Social Media Ain’t Free

Author’s Note: This post is a pointed effort to support Step #2 in the getting-the-world-to-respect-social-media odyssey: realizing that, to do social media well, you’ve got to be willing to pay for a job well done.

Though we’re not all the way there, small business owners, CEOs and marketing professionals have come a long way. They have not only started to a) accept that it’s here to stay, but they have also, b) begun to believe that social is essential for competitive business.

Companies like Chobani and Wells Fargo now have dedicated social media efforts. And agencies are no longer waiting for social media to “die out.” Really, they can’t afford to. The price is too high to forego. They must now staff to handle what is now reality: integrated communications, including social media strategy, execution and reporting.

But with one obstacle halfway behind us, it’s now onto the next:

Convincing these same people that it ain’t free!

Let me be the first to say that I understand how these misconceptions were bred, so I can’t really fault anyone:

  1. The fact that social media first rose to popularity in the context of personal use has challenged people’s natural inclination to separate work and play. Accordingly, since it is so prominently used on an individual basis, it’s assumed that, “Hey, anyone can do it.” It makes sense that companies would delegate it to the intern with the lowest bill rate.
  2. Social media basically forced businesses and consumers to evolve the definition of brand access. The idea of communicating in real-time, all the time wasn’t something that was previously a problem, or that required an infrastructure to support. Some steadfast business traditionalists are still trying to convince themselves that it’s not necessary to expand customer service to the social realm…even if that does mean efficiently managing the customer relationship.
  3. Social media isn’t like traditional media…or even digital media. These both have tangible costs associated with creating and placing an ad. Both have a physical payoff. That is, the person paying the bills can first approve the creative and then subsequently see it in a newspaper or on a website.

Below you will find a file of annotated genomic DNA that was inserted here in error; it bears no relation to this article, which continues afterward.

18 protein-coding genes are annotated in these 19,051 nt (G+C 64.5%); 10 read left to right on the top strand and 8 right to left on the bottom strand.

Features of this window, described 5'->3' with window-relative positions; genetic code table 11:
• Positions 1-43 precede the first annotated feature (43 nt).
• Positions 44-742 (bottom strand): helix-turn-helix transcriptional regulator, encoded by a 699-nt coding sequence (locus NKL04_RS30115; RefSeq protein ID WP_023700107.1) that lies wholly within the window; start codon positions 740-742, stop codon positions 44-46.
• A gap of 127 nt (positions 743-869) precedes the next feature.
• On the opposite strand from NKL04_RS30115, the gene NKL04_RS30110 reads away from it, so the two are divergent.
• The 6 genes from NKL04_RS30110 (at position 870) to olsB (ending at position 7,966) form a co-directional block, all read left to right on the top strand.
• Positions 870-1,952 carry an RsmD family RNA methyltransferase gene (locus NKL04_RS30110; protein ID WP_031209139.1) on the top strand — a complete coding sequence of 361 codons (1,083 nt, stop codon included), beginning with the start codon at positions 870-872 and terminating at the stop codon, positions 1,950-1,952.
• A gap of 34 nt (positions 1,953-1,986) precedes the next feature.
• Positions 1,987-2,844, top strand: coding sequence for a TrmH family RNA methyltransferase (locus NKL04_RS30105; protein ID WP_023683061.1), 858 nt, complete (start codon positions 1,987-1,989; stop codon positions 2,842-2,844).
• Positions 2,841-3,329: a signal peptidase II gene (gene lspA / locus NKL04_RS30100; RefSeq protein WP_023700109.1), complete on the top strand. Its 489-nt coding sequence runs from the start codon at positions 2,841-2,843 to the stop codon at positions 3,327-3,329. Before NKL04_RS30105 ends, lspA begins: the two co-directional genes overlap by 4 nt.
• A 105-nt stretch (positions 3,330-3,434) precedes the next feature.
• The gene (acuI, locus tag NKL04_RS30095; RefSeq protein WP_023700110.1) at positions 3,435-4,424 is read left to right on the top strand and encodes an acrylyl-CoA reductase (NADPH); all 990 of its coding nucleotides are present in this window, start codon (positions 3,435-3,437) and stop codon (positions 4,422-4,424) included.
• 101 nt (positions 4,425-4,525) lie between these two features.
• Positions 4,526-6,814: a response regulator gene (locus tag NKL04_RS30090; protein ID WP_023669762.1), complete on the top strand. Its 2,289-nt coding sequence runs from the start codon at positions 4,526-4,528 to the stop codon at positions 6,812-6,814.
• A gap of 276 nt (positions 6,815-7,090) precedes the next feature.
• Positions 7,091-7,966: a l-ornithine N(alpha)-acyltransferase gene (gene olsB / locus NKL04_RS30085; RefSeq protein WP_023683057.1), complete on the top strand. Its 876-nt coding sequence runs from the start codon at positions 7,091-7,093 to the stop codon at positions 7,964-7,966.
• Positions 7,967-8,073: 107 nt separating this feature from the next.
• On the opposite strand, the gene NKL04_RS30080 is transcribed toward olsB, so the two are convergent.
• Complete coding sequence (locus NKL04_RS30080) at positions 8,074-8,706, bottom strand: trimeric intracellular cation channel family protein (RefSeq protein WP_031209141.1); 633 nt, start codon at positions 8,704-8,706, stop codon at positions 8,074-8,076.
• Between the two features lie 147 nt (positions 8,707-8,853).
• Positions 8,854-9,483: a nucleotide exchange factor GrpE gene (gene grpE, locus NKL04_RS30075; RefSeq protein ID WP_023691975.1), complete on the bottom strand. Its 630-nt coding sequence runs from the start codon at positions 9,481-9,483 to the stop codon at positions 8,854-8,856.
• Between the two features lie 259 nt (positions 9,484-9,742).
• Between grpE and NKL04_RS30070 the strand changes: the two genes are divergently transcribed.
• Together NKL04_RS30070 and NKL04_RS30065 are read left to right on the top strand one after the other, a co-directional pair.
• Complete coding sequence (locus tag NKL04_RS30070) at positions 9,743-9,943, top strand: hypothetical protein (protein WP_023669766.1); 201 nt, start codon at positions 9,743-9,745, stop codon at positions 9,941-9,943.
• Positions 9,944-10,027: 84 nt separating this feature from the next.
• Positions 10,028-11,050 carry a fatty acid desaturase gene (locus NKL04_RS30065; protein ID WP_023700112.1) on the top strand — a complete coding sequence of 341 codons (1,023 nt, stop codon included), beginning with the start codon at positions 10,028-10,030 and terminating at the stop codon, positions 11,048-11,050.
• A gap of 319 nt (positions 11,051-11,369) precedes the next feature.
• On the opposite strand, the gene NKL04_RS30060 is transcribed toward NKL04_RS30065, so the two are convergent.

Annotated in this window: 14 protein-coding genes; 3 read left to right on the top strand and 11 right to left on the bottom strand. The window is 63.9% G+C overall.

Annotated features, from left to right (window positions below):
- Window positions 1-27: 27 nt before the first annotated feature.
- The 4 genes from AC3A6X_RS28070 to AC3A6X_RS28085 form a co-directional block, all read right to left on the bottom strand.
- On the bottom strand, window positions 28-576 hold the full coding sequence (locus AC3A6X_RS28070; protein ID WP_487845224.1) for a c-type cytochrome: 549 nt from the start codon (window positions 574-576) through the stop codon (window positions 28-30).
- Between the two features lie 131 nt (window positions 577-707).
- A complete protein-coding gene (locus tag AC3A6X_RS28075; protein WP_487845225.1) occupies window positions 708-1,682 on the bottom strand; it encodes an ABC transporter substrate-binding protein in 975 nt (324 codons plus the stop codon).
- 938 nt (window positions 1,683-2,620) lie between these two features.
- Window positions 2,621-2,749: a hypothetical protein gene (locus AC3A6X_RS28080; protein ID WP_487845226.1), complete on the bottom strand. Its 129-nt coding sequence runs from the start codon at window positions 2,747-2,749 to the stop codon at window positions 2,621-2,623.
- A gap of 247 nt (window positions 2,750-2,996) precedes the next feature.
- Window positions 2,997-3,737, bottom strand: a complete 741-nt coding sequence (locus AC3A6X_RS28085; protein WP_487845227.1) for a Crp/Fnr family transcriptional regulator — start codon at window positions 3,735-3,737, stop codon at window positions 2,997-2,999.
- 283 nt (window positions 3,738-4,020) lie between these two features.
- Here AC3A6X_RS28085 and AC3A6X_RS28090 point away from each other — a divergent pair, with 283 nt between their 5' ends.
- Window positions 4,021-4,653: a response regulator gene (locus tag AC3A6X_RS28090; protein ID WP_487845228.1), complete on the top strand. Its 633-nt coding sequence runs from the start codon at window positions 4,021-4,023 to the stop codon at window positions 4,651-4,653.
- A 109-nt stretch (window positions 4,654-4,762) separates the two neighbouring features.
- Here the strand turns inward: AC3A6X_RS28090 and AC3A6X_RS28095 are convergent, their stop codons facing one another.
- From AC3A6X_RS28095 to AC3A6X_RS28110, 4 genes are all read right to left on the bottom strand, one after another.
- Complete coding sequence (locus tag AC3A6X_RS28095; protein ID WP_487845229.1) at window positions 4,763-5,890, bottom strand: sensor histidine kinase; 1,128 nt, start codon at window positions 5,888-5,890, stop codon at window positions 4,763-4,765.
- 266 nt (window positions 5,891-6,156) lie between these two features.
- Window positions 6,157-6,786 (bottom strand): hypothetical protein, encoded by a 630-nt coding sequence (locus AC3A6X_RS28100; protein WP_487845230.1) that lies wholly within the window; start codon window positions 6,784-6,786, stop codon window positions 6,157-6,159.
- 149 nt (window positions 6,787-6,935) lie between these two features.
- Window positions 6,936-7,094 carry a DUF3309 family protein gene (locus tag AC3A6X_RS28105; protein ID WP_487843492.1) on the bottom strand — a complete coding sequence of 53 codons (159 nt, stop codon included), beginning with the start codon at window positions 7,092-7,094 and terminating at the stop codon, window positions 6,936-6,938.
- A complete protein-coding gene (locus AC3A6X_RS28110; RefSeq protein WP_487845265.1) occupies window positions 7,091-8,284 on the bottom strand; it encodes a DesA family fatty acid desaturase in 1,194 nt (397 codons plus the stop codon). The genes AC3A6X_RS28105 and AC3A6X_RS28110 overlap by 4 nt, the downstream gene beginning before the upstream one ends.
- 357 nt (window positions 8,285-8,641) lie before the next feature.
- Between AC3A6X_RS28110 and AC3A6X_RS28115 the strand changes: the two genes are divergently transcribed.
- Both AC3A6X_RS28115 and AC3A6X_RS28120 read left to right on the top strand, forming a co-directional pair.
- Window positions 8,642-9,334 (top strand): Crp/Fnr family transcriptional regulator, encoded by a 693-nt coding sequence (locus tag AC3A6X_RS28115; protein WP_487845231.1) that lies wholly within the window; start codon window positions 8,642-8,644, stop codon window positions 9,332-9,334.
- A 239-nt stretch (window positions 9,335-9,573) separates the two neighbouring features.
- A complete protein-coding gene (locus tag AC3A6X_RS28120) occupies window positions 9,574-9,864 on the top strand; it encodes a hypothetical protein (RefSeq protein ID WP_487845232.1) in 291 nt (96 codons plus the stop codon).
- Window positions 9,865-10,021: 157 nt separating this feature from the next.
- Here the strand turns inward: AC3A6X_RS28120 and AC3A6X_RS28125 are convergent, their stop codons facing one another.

Social media, on the other hand, is different. To my peers’ ironic misfortune, social networks, forums, blogs—the online mainstays where we spend our time conversing with valuable prospects, existing customers and peers—are free to access. We don’t have to pay to set up a Facebook page. We don’t slide our credit cards to respond to a consumer review on Yelp. We don’t have to purchase an ad to be able to share exciting news with our constituents on Twitter.

But notice that in each of my three previous sentences, the act of not paying was associated with a verb. That is, we as social media professionals have to do something in order to cultivate these prospect and customer relationships.

Here it is in plain English:

The majority of a social media professional’s expense is labor. 

Since labor is intangible, companies make the mistake of confusing that with a lack of importance. Naturally, if this perception is even unconsciously translated to a monthly budget, how do you think that affects the portion dedicated to social media?

But if we take a step back and look into what goes into creating that social media strategy, execution and reporting that we talked about earlier, what would that look like in terms of man hours?

Well, let me give you an idea. These are the steps re:group goes through with a brand new social media client:

  1. Conduct a competitive social media audit
  2. Identify client business goals, social media objectives and metrics to support those goals
  3. Create a network-specific social media content strategy to guide content development
  4. Craft a social media policy that will dictate appropriate internal and community behavior on social media
  5. Develop an internal workflow and response strategy to address prospect and customer feedback online
  6. Design brand consistent creative to be the face of the client’s owned social media networks
  7. Create network-specific monthly content calendars to guide content creation and distribution
  8. Develop network-specific monthly content for use on social networks and blog
  9. Regularly monitor social media mentions of client’s brand, competitors and industry-specific keywords for conversation opportunities
  10. Manage the client’s owned social media networks, including publishing of content and the moderation of the community
  11. Provide monthly analytics, insights and recommendations to improve the performance of the social media program in regard the metrics established in #3

Oh, and for a reality check, numbers 7-11 are things that happen on a monthly basis to ensure that the client is always in real-time. Surprised?

I now have to ask the question: would you like to trust your living social brand in the hands of an intern with a laptop?

 Photo Credit: Flickr’s

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